The Scottish author Nancy Brysson Morrison (1903-1986) is chiefly remembered today for her novel ‘The Gowk Storm’ a story about three daughters of a Scottish church minister. First published in 1933, the book was reissued as part of the Canongate Classics series in 1988. Morrison’s first two books were published by John Murray and the ‘The Gowk Storm’, published by Collins, was her third novel.
Nancy’s novels were issued under the name N. Brysson Morrison. It was probably to avoid confusion with another contemporary author called Nancy Morrison, although Lord Gorell at John Murray advised that she should not worry about this since “it is yours and not a name taken for the purpose [of publication]”.
Morrison was dropped by Collins (as she had been by Murray) after two novels, however, during the 1940s and 50s she continued to write for Collins. As Christine Strathern she published mainstream romantic fiction. This included 27 novel-length books for Collins and short stories to D.C. Thomson’s ‘The People’s Friend’. Morrison’s more commercial work provided income which allowed her to continue to write literary fiction. At her death in 1986 Morrison had published 11 novels and a number of biographies and other non-fiction titles under her own name. Some of her Strathern novels were still in print in the 1970s and 80s by which time many of the books she published as Morrison were unavailable.
Morrison’s papers, which include manuscripts, letters and notebooks, were acquired by the National Library of Scotland towards the end of her life, and after her death. However, it is an incomplete picture of her writing life as it does not chronicle her career as Christine Strathern. Only one mention of a Strathern title, in a letter from her sister Peggy, has been found in her papers.
Five of the six Morrison siblings were writers. Nancy’s brother Tom, published as T.J. Morrison and her sister Peggy used the pseudonym March Cost. Nancy’s pen name is that of a character from ‘The Gowk Storm’, which, it has been suggested by her biographer Mary Seenan, was perhaps chosen because of the character’ sentimentality. The Morrisons may have been influenced by the Brontë sisters in their use of pen names (Nancy published a biography of the sisters ‘Haworth Harvest’ in 1969).
It seems likely that only those very close to her knew of Morrison’s double life. If anyone guessed at Strathern’s identity it was not made public until after her death. Her literary executor suggested it would be wrong to see Morrison as “a writer of romances”, and that she “would not like that at all”.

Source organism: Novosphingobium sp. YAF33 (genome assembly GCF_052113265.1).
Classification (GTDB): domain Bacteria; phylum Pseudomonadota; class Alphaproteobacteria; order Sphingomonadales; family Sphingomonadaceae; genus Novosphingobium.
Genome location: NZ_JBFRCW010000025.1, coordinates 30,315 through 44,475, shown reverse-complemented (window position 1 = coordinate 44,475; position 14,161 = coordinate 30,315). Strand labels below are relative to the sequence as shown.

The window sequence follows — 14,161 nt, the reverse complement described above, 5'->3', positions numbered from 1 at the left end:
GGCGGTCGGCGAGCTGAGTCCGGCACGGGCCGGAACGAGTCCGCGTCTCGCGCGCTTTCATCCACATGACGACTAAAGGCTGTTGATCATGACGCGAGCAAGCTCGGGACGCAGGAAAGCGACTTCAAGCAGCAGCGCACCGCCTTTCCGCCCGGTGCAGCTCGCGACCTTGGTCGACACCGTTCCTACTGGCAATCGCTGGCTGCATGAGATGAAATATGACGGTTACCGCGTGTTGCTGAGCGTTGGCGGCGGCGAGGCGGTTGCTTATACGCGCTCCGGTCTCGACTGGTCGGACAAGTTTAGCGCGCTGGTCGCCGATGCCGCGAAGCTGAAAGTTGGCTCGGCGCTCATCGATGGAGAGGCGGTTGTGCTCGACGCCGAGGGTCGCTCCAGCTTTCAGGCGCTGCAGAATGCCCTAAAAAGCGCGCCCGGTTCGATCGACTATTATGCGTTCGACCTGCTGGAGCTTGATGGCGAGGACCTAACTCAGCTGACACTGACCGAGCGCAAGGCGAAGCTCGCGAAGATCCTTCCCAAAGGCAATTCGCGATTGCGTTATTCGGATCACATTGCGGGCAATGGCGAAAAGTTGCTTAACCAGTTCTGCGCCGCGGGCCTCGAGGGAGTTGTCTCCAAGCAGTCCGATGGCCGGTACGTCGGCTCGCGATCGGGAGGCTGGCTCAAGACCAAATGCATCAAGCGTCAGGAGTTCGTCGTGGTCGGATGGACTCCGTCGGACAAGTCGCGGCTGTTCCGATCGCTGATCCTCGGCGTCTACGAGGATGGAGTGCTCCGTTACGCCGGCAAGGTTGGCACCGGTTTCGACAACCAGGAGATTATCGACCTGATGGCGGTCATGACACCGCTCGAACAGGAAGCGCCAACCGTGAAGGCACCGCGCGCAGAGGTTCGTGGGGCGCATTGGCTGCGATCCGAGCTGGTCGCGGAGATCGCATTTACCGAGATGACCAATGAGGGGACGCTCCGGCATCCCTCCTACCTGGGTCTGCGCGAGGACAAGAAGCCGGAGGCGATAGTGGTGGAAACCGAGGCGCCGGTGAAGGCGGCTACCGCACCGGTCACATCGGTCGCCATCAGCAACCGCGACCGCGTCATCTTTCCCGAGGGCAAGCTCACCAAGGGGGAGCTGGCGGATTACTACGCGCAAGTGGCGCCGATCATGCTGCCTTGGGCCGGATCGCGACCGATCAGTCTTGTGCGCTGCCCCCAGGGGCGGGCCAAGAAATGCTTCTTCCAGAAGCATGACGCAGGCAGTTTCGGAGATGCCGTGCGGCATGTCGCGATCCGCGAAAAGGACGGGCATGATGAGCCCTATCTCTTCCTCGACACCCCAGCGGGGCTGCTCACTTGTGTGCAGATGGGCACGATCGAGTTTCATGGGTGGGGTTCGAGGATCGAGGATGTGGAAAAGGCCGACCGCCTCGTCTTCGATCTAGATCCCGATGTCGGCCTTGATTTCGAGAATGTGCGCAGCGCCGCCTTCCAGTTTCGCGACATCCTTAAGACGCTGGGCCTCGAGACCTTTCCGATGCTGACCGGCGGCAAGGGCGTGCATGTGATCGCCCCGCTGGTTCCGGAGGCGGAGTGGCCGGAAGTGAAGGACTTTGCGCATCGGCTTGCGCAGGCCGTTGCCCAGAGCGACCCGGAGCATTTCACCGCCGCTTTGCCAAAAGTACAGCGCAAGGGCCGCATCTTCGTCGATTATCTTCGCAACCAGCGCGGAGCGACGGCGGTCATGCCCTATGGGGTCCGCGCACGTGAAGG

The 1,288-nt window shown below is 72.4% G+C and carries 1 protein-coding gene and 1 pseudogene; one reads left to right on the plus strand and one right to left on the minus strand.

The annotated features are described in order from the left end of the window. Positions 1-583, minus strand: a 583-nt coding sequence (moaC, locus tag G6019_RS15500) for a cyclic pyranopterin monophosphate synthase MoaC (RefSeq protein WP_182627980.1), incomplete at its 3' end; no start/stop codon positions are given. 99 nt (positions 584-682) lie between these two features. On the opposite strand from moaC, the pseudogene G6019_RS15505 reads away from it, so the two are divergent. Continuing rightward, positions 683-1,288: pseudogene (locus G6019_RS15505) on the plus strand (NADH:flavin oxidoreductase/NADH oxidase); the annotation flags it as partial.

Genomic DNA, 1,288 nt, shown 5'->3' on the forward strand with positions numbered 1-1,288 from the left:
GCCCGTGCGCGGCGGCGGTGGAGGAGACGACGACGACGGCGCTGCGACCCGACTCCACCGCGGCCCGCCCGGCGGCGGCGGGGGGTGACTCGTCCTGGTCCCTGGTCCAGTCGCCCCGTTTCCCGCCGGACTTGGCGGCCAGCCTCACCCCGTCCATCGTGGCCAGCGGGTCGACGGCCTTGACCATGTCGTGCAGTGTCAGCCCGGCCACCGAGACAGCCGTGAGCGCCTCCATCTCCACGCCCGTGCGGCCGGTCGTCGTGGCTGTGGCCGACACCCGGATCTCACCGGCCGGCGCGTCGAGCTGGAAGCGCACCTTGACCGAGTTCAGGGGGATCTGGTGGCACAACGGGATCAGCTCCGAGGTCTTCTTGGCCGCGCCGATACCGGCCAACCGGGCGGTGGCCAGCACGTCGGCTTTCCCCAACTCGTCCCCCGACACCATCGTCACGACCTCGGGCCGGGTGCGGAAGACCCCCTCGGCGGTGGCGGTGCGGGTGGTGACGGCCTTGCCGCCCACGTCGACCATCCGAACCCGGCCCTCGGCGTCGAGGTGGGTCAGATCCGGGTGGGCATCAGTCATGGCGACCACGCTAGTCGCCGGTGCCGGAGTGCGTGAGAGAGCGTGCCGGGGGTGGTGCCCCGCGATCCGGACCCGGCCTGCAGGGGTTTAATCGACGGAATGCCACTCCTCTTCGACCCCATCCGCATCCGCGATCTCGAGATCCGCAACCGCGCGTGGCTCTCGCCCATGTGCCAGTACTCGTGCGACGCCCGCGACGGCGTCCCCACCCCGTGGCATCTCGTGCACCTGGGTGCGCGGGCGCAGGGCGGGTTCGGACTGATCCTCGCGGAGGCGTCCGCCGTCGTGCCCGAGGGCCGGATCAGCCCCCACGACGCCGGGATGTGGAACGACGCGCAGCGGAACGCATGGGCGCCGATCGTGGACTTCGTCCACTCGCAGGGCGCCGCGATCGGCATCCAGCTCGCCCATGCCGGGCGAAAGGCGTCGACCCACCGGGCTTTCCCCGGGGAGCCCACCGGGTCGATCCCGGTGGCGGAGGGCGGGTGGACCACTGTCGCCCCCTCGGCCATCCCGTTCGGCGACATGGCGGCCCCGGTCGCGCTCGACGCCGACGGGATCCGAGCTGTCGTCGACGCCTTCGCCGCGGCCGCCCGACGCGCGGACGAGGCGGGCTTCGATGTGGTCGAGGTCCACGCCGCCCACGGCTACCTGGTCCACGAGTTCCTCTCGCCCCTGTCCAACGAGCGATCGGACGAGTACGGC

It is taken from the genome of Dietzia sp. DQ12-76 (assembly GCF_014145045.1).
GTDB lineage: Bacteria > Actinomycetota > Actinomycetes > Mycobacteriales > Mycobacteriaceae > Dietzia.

The plots of her Strathern novels, however, meet the expectations of the romance genre, and include happy endings. It is interesting, however, that in both her Morrison and Strathern books she drew on her Scottish heritage, often featuring Highland and Lowland locations including Glasgow. Perhaps influenced by the success of Annie S. Swan (1859-1943), it seems to have been a selling point of the books. The blurb for ‘Love in the Mist’ (1955) claims: “Christine Strathern imbues this romantic story with all her own abiding love for her native Scotland”.
As Morrison never spoke publicly about her pseudonymous work we do not know her feelings about it. In the lectures she gave about writing in the 1950s she joked about her sister’s alter-ego March Cost receiving letters from an admiring female fan, and men who claimed to have played golf with Cost. However, the text of these talks also show that she understood pen names as a way for women to mitigate gender-bias.
“women were treated like children in that they were expected to be seen in their proper place, the home, but not heard out of it, certainly not to do anything so improper as write a book. Marion Evans hid her sex under the name of George Eliot, matrons retained their husband’s designation as the insignia of respectability, Mrs. Gaskell, Mrs. Oliphant, Mrs. Henry Wood, Mrs. Humphrey Ward, and each of the three Brontës assumed a masculine nom-de-plume.”
In her lectures Morrison expressed admiration for the business-sense of women novelists of the nineteenth century, however, it is probable that she felt that if she were known to be the author of light romantic novels, Christine Strathern, this would damage her standing in the literary world. Nancy Brysson Morrison’s story highlights the compromise between commercial realities and literary aspirations which many authors had, and continue, to face.
The library’s exhibition Pen Names explores a range of writers working in Britain from the 1800s to the present day who use pen names. The exhibition runs from 8 July 2022 to 29 April 2023. For more information see www.nls.uk/exhibitions/pen-names/ For more blog posts about authors who use aliases search #PenNamesNLS.
Alison Lumsden, ‘Morrison, Agnes Brysson Inglis [Nancy]’, Oxford Dictionary of National Biography (available through e-resources)
Mary Seenan, Nancy Brysson Morrison: A Literary Life, 2013 (shelfmark: PB8.213.394/11)
Papers of Nancy Brysson Morrison (shelfmark: MSS.27287-27373)
John Murray Archive, book file for ‘Breakers’ (shelfmark: Acc.12927/243 CP28)